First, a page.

What were your Juneteenth experiences growing up? What were you taught?
As we plan for our respective acknowledgments of Juneteeth, and our government confirms it as a national holiday, I have been thinking about how we each have been introduced to this part of our country's history, and the different ways that key events in Black history are communicated in our families and educational environments. Juneteenth falls on June 19th and celebrates the end of slavery in the U.S. Abraham Lincoln signed the Emancipation Proclamation on January 1, 1863, but it took years for many enslaved African-American people to begin to claim their freedom. June 19, 1865, is the day when more than 1,800 troops arrived in Texas to free the remaining enslaved people in the state. I encourage everyone to continue learning and sharing understandings of racism in the United States and how we work towards an anti-racist future, as well as to honor those who do.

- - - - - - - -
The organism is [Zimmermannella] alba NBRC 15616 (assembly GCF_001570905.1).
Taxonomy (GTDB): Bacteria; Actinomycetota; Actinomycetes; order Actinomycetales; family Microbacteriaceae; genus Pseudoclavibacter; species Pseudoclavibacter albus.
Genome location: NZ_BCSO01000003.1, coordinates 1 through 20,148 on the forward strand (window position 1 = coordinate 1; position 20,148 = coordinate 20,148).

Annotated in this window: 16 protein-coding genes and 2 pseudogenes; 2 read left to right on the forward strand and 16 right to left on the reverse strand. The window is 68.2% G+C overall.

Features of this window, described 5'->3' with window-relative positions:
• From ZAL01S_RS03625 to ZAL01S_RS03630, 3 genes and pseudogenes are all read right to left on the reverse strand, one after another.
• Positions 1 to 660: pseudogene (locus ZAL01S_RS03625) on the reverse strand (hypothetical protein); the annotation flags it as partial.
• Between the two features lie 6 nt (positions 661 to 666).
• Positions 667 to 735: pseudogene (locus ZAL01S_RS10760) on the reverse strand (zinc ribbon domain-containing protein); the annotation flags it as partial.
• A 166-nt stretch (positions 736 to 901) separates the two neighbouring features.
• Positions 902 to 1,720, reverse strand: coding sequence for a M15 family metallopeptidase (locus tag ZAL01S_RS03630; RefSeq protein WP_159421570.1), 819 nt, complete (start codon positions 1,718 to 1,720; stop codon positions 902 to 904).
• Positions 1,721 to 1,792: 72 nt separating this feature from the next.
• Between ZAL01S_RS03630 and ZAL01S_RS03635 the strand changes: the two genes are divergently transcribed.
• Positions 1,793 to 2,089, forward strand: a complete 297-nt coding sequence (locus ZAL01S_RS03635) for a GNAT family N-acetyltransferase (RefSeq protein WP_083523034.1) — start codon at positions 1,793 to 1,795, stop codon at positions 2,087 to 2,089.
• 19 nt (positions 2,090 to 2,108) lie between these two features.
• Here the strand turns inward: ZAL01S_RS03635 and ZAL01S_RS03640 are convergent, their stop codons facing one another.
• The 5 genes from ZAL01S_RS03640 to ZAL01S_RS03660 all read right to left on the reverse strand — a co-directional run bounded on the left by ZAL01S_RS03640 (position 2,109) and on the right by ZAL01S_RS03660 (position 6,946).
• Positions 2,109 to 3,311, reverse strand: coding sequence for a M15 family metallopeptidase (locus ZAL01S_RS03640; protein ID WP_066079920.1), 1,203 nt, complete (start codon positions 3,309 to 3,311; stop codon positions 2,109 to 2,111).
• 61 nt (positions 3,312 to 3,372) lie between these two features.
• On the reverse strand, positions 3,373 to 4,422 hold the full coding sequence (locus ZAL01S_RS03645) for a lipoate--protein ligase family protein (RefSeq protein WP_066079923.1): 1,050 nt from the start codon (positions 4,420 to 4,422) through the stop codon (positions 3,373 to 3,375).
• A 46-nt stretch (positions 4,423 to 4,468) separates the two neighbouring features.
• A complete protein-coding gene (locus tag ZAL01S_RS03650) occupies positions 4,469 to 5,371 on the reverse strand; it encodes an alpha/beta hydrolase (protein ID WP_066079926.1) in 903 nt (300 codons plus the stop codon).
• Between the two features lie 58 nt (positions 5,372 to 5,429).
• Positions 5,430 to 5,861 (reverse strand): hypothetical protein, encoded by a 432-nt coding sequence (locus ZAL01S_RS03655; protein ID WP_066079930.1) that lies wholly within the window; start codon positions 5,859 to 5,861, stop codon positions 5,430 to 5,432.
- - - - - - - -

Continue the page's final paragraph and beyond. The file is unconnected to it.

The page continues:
To support more learning, following is a list of recommended resources from our board member, Dr. Rashid Muhammad.
- Secretary Lonnie G. Bunch III Speaking About the Emancipation Proclamation - YouTube
- The Historical Legacy of Juneteenth - National Museum of African American History and Culture (si.edu)
- What is Juneteenth? - National Museum of African American History and Culture (si.edu)
- Juneteenth: A Celebration of Resilience; Juneteenth: Connecting the Historic to the Now - National Museum of African American History and Culture
- What is Juneteenth? - Juneteenth World Wide Celebration
–Ann Marie White, Ed.D.